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WHISKY JOURNAL

WHISKY JOURNAL

8 smoky whiskies you must try

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8 smoky whiskies you must try

Photo Credit: Architectural Digest India

How Is Peaty Whisky Made?

During the malting process, barley is slightly germinated. But this needs to be stopped halfway which is done by applying heat. The fuel used for roasting is usually peat, which burns like coal and is abundant throughout Scotland. The smoke from the burning peat imparts a distinct flavour to the barley which finds its way into the final liquid, much to the joy of most peaty scotch lovers (and the chagrin of a few). The smokiness in whisky is measured in ppm (phenol parts per million). Phenol is the chemical that gives a whisky its characteristic, smoky notes.

1. Lagavulin 16 Year Old

This quintessential Islay malt is a good place to start the peat odyssey. Expect lots of ashy smoke (35 ppm) and salty sea air, some seaweed and iodine. But that’s not all. There’s just a trace of fruity sweetness, vanilla and burnt caramel, with a healthy dash of oak for balance. Intensely flavoured cheeses complement the deep, peat-rich, sweet and salty character of this Lagavulin wonderfully.

2. Amrut Fusion Single Malt

This whisky has been picking up awards ever since it first appeared in 2009. Amrut Fusion gets its name from the fact that it uses two barleys: Indian and Scottish—with the latter being peated for good measure. Robust and smoky with a real hit of fresh fruit and black pepper, this whisky lingers on the palate well beyond each sip. Try it.

3. Bowmore 12 Year Old

This ‘medium peated’ whisky is a favourite with many-a-whisky drinkers. The reason could be the enchanting balance of fruity elements with Bowmore’s trademark smokiness. Enjoy this warm and delicious dram over ice.

4. Paul John Peated Select Cask

Peat is procured from Islay and Aberdeen for this heavily peated single malt packed with rich tropical fruits, a soft dose of vanilla from bourbon cask maturation and a delightful punchy smoke. Tender, juicy steaks and blue cheese can help you unravel every nuance of this magnificent malt from Goa.

5. Octomore 10 Series

This is a bonfire of a whisky. While Bruichladdich’s signature namesake whiskies are unpeated, the Ocotomore series are peat bombs after having spent three years entirely in heavily-toasted (not charred) virgin French oak. But it’s not a smoke monster. There is a heavy barley influence with softer notes of vanilla and lemon zest. This is a whisky that may not be for everyone, but for the fans, it’s just fantastic. Give it some time in the glass to develop and showcase its brilliant charms.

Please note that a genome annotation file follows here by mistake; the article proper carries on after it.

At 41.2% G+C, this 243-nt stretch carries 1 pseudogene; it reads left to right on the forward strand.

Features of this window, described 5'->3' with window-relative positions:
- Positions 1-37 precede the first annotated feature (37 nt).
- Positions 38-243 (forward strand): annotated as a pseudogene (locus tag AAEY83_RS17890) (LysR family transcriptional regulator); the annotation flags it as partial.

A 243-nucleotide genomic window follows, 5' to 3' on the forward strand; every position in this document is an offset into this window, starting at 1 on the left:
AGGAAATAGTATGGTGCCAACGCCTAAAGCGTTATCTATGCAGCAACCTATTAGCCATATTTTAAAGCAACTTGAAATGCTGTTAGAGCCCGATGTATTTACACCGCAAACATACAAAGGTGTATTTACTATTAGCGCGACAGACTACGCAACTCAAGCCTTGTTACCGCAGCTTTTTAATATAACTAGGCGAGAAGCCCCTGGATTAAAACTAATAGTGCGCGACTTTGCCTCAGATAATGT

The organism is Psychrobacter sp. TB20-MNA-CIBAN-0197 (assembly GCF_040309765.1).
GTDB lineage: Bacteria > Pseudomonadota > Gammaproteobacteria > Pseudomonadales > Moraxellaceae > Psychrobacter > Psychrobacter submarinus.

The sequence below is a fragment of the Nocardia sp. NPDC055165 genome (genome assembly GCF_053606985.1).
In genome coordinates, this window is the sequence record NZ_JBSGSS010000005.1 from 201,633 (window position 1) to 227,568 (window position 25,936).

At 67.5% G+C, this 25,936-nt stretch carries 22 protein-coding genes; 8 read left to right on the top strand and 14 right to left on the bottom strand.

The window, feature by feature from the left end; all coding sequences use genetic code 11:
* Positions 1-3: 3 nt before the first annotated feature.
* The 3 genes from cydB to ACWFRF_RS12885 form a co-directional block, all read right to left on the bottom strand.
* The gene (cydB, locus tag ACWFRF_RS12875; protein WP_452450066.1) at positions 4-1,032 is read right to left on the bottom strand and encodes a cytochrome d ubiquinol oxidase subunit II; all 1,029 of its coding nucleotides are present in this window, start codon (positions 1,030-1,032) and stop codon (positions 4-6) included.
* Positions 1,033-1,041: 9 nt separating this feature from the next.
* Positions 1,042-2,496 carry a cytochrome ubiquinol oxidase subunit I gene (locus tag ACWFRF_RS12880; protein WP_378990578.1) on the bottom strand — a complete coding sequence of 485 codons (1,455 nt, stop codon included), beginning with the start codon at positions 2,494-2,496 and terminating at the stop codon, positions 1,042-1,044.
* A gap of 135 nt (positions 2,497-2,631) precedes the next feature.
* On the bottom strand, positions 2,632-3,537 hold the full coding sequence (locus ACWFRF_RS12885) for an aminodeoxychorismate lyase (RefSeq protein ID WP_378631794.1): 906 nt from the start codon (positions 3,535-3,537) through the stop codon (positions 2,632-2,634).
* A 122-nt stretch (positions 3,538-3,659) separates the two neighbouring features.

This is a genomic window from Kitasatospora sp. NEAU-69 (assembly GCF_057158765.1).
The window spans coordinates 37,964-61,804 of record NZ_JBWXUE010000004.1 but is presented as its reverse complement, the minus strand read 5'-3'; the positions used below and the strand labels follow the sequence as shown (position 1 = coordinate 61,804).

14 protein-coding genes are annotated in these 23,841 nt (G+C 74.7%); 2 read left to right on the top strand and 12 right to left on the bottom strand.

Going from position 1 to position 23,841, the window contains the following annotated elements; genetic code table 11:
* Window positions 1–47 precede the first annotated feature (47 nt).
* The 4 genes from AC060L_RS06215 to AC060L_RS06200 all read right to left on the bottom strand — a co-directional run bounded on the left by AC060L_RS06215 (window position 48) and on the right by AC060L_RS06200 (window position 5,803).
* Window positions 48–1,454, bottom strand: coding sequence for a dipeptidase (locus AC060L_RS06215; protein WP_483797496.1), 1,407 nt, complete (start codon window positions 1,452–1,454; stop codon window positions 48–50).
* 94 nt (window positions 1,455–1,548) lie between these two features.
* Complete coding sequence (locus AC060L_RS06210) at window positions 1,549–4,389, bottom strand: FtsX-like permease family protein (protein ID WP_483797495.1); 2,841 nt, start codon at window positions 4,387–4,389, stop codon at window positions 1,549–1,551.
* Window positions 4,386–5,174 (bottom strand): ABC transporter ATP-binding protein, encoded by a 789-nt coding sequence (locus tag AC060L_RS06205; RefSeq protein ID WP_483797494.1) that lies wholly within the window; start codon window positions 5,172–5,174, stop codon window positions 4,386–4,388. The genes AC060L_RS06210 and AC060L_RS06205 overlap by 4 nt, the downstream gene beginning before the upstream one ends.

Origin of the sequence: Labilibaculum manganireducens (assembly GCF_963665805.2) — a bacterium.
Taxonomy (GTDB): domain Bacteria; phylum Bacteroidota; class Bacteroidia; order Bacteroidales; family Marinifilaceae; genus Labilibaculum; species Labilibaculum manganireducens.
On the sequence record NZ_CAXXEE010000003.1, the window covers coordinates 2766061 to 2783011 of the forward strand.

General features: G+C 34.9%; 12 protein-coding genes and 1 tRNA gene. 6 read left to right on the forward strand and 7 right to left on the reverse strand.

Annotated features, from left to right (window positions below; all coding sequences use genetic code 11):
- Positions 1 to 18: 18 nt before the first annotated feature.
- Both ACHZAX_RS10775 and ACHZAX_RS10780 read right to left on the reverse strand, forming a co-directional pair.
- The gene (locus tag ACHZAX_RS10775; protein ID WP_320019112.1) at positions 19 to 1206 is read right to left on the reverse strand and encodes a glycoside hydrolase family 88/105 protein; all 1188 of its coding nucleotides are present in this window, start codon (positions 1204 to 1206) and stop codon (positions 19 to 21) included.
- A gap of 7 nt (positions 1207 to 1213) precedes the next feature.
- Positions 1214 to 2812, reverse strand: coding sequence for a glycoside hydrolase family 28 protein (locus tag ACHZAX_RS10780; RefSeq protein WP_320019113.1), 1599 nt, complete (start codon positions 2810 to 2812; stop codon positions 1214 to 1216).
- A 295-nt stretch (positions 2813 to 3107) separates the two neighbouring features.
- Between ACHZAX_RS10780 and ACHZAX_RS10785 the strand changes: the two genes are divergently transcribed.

6. The Hakushu Single Malt

This complex and deeply enjoyable expression from the Hakushu distillery captures the smoky, herbaceous characteristics of their whiskies. It’s made by combining whisky of a wide variety of ages, from across the range of casks used by the distillery to create a gently smoky dram, packed with fruity flavour. A fresh and easy going drink this works fantastic in a Highball.

7. Laphroaig Quarter Cask

You will either love or hate this big, powerful dram that is both assertive and full of flavours. The double maturation (once in ex-bourbon barrels and then in quarter casks) gives the spirit more contact with the wood, imparting warm and spicy oak flavours. It’s easy to compare the flavour of this whiskey with a campfire. It has a smoky side to it, but the vanilla and butterscotch flavours still come through. It should be enjoyed alone, over ice or with a splash of water

8. Compass Box ‘The Peat Monster’

Blended whiskies are usually sneered at by single malt snobs. But this blend of Islay stalwarts Caol Ila and Laphroaig has won many accolades. As with all Compass Box releases it comes without chill filtering or the use of artificial colour. What you see is quite literally what you get. This ones deserves a place on your bar shelf if you enjoy peated whisky or like making smoky cocktails.

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